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Promise javascript examples

Promises are becoming a fundamental part of javascript. Hence, it is necessary to understand promises thoroughly. When I was learning promises, I could not find many examples which I could run in the browser’s console. The aim of this article is to

  • Provide simple examples which you can run in your browser’s console
  • Demonstrate the flow of promise execution
Before we jump into the examples, let’s quickly review the basics of promises.

3 states of a promise

A Promise will always be in one of three states:
  • pending: This is the initial state when it is just created.
  • fulfilled: This indicates that the operation that the promised wrapped completed successfully
  • rejected: This indicates that the operation that the promise wrapped had failed
If a promise is resolved/fulfilled the success callback will be called and if it’s rejected, the failure callback will be called. If you are curious about how callbacks work read this article. Now let’s understand what happens when promises get resolved or rejected.
We will simulate a resolved promise using the Promise.resolve() and Promise.reject() method. It can be replace with asynchronous operation.
If the promise has already been fulfilled or rejected when a corresponding handler is attached, the handler will be called, so there is no race condition between an asynchronous operation completing and its handlers being attached.
[wpgist id="e22dea9b95b0cbbc4261" file="promise-1.js"] [wpgist id="e22dea9b95b0cbbc4261" file="promise-2.js"]
As the Promise.prototype.then() and Promise.prototype.catch() methods return promises, they can be chained—an operation called composition.

Promise.resolve

Examples of Promise.resolve() with return statements.
Promise.resolve() returns Promise object that is resolved with the given value. Promise.reject() returns a Promise object that is rejected with the given reason.
That was pretty straightforward. But promises also support chaining. You can pass a value to the next function in the promise chain using return statements. This is probably how you will find yourself using promises a lot in your own projects. [wpgist id="e22dea9b95b0cbbc4261" file="promise-3.js"] [wpgist id="e22dea9b95b0cbbc4261" file="promise-4.js"] [wpgist id="e22dea9b95b0cbbc4261" file="promise-5.js"] Things become a little more interesting when you return promises from within promises. [wpgist id="e22dea9b95b0cbbc4261" file="promise-6.js"] In the above case, the inner promise of the first then block must get resolved before the success handler of the last then block can execute.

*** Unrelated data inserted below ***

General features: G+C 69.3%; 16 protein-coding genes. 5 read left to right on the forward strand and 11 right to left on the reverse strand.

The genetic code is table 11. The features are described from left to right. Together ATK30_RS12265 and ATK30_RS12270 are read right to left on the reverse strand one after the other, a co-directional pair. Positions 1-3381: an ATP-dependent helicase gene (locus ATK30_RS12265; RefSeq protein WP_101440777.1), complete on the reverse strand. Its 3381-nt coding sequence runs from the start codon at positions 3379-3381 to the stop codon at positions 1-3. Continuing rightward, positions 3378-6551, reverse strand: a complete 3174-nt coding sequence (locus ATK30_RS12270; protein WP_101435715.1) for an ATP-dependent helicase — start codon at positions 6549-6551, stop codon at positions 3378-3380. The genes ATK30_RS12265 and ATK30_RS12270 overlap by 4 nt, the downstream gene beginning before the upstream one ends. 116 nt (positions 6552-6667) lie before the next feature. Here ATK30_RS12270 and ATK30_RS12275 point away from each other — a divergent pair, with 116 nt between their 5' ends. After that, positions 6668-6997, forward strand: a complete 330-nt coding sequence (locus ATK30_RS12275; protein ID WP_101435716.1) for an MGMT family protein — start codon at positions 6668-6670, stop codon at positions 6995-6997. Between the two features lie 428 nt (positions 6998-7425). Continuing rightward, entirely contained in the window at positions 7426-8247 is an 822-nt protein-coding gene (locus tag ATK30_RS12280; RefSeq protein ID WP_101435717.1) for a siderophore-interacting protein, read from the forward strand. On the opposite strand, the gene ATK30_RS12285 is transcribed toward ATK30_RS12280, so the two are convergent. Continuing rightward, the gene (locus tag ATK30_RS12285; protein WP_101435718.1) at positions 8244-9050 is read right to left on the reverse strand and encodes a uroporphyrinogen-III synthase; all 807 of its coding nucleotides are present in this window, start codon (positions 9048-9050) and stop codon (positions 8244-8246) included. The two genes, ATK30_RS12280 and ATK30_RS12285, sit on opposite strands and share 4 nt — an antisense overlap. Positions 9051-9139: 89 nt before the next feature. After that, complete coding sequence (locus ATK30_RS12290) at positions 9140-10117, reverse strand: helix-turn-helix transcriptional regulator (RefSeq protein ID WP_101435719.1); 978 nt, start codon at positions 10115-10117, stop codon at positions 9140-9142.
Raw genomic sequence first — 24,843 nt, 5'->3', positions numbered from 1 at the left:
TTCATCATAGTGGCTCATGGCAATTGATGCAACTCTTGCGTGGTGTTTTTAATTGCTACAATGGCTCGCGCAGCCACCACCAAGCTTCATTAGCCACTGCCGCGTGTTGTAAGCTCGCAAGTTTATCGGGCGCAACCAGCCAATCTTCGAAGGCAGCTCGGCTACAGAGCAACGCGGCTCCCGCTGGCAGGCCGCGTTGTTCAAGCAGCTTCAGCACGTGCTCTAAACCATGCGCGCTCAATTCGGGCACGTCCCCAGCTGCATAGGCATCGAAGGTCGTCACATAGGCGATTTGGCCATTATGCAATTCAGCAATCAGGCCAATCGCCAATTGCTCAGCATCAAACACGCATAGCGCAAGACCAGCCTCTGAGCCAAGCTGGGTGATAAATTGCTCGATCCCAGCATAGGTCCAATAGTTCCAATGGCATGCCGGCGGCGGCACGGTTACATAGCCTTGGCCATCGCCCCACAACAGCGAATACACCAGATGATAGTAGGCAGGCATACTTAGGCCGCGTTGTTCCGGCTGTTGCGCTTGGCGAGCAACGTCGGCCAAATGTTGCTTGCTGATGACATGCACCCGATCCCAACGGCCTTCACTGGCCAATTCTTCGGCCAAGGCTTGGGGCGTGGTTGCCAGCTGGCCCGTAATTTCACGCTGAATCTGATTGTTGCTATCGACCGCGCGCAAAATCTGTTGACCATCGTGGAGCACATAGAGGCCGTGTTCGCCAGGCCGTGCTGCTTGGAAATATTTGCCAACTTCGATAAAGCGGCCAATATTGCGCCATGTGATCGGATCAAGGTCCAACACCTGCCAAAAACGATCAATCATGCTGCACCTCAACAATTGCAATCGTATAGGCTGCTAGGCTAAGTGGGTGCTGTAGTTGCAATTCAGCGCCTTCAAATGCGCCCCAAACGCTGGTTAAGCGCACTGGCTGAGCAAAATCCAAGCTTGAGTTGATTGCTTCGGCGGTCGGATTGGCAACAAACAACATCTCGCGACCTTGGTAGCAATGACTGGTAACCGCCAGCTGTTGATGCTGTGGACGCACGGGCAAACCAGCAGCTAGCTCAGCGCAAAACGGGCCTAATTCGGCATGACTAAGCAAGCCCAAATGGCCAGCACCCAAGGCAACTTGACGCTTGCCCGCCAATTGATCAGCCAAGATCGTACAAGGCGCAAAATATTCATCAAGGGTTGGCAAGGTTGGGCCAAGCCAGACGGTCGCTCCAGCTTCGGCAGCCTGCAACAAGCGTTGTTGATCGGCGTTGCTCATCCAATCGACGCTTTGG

Promise.reject

Repeat the similar exercise for Promise.reject() callback flows. I would encourage you to try the exercise with Promise.reject() on your own and observe the behavior and come back to this article to compare your exercise. [wpgist id="e22dea9b95b0cbbc4261" file="promise-9.js"] When a promise is rejected and there is no error handler, none of the consecutive success handlers in the chain are invoked until a failure handler is encountered. [wpgist id="e22dea9b95b0cbbc4261" file="promise-10.js"] Here’s another example where you just have a catch function at the end of the chain. This behaves very similar to a finally clause. [wpgist id="e22dea9b95b0cbbc4261" file="promise-11.js"] Once a promise failure is handled, subsequence items in the chain can proceed as normal. For example [wpgist id="e22dea9b95b0cbbc4261" file="promise-12.js"]

Special Case

In the examples above, you’ve seen that when you return something from within a then block, the next success handler receives that value. There is only one special case under which this fact does not hold true, and that is when the argument to then is null. In such cases, the first then block in the promise chain that has a function as a handler receives the value. Normally, this is what happens [wpgist id="e22dea9b95b0cbbc4261" file="promise-7.js"] But when you interleave then’s with null callbacks, the behaviour changes slightly [wpgist id="e22dea9b95b0cbbc4261" file="promise-8.js"]



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